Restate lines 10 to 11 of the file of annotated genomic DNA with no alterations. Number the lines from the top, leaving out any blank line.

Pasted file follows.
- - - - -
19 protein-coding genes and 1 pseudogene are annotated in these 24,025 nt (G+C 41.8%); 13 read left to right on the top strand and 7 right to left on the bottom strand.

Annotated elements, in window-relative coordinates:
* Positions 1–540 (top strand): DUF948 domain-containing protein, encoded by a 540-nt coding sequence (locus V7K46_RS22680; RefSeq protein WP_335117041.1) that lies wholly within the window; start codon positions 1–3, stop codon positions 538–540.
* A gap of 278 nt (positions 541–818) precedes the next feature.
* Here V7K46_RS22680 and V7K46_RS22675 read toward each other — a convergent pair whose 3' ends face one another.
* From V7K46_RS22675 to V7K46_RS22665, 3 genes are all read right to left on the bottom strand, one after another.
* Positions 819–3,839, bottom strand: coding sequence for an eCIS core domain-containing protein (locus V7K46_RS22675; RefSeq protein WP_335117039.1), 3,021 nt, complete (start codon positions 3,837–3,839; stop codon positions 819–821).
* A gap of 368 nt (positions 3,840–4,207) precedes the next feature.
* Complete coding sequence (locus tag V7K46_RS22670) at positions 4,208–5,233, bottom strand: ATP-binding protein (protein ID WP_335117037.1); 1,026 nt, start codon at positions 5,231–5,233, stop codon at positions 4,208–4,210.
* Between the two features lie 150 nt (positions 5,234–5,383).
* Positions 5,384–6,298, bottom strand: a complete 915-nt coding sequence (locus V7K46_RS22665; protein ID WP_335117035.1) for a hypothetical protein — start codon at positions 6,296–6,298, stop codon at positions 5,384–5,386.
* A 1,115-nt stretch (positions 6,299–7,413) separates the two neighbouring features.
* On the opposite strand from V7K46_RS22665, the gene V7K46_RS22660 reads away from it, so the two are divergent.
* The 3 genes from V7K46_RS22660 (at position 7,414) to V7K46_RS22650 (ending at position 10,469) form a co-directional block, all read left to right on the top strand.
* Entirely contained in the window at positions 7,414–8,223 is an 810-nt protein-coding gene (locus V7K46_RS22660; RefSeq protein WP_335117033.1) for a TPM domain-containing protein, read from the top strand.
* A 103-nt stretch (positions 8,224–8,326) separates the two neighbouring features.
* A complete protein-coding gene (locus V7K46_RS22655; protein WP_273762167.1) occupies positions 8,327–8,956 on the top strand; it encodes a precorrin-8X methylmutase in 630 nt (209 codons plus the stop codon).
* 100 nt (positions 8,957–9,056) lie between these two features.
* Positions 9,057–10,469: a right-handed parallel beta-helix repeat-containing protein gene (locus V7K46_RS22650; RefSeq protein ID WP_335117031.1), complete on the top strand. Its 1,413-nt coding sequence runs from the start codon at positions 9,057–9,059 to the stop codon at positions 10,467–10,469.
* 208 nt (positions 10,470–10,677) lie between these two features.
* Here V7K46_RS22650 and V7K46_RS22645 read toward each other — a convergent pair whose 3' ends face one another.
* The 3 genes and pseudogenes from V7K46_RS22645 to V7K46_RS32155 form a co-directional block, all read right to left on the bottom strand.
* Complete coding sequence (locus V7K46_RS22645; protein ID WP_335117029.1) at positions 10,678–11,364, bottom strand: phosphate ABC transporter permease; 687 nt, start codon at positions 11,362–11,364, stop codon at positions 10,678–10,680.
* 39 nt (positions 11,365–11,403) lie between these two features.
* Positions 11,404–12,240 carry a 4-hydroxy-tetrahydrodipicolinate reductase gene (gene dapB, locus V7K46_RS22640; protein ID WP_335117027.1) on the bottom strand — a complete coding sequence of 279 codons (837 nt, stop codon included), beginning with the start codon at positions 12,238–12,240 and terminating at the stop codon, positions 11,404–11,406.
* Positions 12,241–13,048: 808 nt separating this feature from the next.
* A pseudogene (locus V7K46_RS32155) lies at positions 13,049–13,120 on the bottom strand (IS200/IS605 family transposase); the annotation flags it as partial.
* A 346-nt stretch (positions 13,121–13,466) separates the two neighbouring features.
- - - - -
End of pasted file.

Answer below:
* Between the two features lie 150 nt (positions 5,234–5,383).
* Positions 5,384–6,298, bottom strand: a complete 915-nt coding sequence (locus V7K46_RS22665; protein ID WP_335117035.1) for a hypothetical protein — start codon at positions 6,296–6,298, stop codon at positions 5,384–5,386.